their Lives dearly, there being .+0 Indians Enemies 

fl ^SKa3etPart^sfa g esW|^ 
W«t> in Alhes i flew feveral Chnftians «,**£ 
&U; burnt +0 Houfes at Mikfc, 3° at i**t* 
Si committed terrible Cruelties at Cktef^ 
and A(« on the poor innocent Childi en and tho 
^Inhabitants of the" Town of Wfa^fallydoutup- 
Jn tliem and kill'd so out of 300 in one Wight, 
£&b« was' Suited by them fever,! Houfe 
Wnt and 12 Men coming from Concord to tneir 
Affiftance cut in pieces. Captain Wadfworth heal- 
fng of h'efe Murders and Burnings, march'd agamic 
SI Savages with 70 Men-, of which they having no- 
ke, Sunded him in the Woods with , 00 Men, 

a I 

E + 


/ ■■'*; 




5<* The Hifiory of New-England. ' 

c«V. SfeKd wi^' ° f hi$ S ° ldiers ' took feveral Pri ' 
Woodf- him?,Kn^ f W ? a £f at , er Lofs thanaII > flew 
worth mi h '^% Ca?t ^ n Bratt ^anL with the lofs of , 20 
Cavt.Bm- 2 the Ef W- The Prifoners they took, they put to 
tlebank ® mh Wlth exquifite Tortures. ' Y P 

^ mS! the y/°" tin »'lprofperous for four or five 
finre P f 1 5? firft blow that was ^n them 
n ' r JC n f A 1 ^ w ' s Viftor y 5 was by Captain 
ST l^^r^olony, attheheadof ,o P Vo- 
J non? , R ^ "° Jndian Confederates. Thefe fet 
upon a Body of the Savages, flew 7 o of them, a-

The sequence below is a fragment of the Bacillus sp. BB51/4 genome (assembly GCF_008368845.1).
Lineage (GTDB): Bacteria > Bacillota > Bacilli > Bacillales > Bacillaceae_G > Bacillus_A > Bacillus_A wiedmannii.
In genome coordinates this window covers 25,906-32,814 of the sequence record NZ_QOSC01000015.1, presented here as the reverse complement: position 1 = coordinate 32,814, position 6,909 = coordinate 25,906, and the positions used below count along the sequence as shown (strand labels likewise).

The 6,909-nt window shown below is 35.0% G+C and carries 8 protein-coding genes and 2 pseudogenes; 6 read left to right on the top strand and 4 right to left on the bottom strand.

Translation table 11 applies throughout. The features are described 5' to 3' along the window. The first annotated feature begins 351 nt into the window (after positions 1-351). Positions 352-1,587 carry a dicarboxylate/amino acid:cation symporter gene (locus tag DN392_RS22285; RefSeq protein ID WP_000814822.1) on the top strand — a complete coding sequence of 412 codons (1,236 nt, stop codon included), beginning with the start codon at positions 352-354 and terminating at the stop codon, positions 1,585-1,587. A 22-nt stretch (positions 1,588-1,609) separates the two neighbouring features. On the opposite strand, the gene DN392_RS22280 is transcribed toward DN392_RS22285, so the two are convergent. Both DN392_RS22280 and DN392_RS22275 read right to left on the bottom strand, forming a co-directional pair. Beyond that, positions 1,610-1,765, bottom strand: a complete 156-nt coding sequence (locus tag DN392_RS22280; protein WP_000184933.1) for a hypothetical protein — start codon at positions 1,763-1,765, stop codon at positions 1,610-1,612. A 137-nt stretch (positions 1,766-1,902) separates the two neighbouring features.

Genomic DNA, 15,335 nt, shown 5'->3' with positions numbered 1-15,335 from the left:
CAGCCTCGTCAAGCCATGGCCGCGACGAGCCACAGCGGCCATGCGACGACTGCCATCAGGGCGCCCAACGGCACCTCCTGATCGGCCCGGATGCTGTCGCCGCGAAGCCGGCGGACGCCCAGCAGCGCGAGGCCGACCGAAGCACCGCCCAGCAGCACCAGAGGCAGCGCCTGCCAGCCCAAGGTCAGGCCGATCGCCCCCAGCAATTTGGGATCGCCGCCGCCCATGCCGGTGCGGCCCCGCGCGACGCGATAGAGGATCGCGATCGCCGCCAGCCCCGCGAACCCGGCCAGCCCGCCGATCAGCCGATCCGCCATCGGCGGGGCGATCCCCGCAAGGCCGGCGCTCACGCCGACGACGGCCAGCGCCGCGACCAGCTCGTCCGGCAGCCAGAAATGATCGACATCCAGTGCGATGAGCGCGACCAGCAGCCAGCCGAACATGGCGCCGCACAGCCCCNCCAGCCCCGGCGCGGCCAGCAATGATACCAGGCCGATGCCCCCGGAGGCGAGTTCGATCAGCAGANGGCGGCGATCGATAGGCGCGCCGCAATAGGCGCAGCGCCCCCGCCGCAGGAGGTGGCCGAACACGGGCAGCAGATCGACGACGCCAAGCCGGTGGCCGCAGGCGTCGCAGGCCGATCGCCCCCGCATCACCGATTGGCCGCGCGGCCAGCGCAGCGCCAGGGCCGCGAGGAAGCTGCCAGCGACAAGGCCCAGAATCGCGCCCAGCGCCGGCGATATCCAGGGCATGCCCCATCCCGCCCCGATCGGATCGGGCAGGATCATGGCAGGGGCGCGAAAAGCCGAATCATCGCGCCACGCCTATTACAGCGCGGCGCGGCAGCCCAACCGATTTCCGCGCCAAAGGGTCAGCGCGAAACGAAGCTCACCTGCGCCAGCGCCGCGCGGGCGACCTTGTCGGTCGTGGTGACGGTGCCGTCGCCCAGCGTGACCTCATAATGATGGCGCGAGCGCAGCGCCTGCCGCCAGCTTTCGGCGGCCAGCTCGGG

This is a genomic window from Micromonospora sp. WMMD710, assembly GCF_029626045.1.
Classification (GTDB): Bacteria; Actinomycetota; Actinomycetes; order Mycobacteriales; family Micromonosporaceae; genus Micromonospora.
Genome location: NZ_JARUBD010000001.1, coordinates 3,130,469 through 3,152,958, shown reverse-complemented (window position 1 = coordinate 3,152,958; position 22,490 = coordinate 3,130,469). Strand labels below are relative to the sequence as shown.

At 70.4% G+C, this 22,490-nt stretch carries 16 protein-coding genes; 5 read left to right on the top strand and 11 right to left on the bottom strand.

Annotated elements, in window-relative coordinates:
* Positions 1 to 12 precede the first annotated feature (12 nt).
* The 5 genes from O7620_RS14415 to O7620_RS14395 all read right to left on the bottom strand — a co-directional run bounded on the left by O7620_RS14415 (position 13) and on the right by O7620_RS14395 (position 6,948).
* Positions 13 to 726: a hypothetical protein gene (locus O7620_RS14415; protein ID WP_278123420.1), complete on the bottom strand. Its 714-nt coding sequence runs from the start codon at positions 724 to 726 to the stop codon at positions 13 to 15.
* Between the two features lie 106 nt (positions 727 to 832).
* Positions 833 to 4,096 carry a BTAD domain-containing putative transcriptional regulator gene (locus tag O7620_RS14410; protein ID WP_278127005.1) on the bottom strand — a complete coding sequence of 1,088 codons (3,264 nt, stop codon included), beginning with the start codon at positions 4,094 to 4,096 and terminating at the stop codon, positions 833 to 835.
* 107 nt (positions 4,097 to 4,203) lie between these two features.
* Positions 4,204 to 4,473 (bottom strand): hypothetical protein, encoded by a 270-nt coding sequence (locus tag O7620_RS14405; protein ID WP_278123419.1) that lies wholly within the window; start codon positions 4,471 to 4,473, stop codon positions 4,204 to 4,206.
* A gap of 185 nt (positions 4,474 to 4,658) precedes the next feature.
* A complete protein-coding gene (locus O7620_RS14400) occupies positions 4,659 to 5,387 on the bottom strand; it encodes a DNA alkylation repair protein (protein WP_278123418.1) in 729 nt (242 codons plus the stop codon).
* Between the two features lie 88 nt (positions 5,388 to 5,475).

mongft whom were fome o? their chief Princes : And 
t\^T aS '^ l %' m u P° n ^k Indians that were 
SuS^T? iHEngli^ and DifTentionarifmg a- 
Onnor^nv arb fi a r S ' S av * the Chriftians the more 
CoTh T4 S °- defeatin g them. Another Party of 
2T m E r ghfh routed anot ^r of Indians, and 
J™ 44 ' Wlthoi ? t an y lofs - T «ey took fome Prifo- 
ners, among whom was Qnanenchet, the mighty Sa- 
chem of mrragawfet, whom the Englifh wifdy gave 
to their Indian Auxiliaries to cut off his Head, know- 
3 a i , wo " d make the Brea ch between thofelndi- 
v^Lc -!. / n t my x irr , e P arable - However, the Sa- 
vages aid further Mifchiefs at Plimouth, Taunton, 

T& S Z" Conc r d ^ Haverhil ^ Radford and Woburl 
t^ ?n? K- mpted r?. me the Town * Bridgwater, but 
SWr'f 1 f ntS fa,i y; n g r out u P on them, and a|reat 
Tfc v vrt?§- i t r the ftme tinie > fav ' d that Place. 
I/ P E , nghf} ! klI|,d / eve ral of the Indians near MedfieU 
and Ihmouth h and having notice by two Boys who, 
bemg Captives, made their efcape from them 
that ieveral Savages were in great Security fome Miles 
further up the River, Captain Turner with 1 80 Men 

ner fa- and m hl s. Retreat was himfelf furpriz'd and kilfd, 

******* TJu 3 ° f ^ M , en ' by an Ambufcadeof Indians 

W%' who P 7 rchasd this Victory with the lofs o£ 

3 00 of their Fellows. At Hatfeild2 5 of the Savages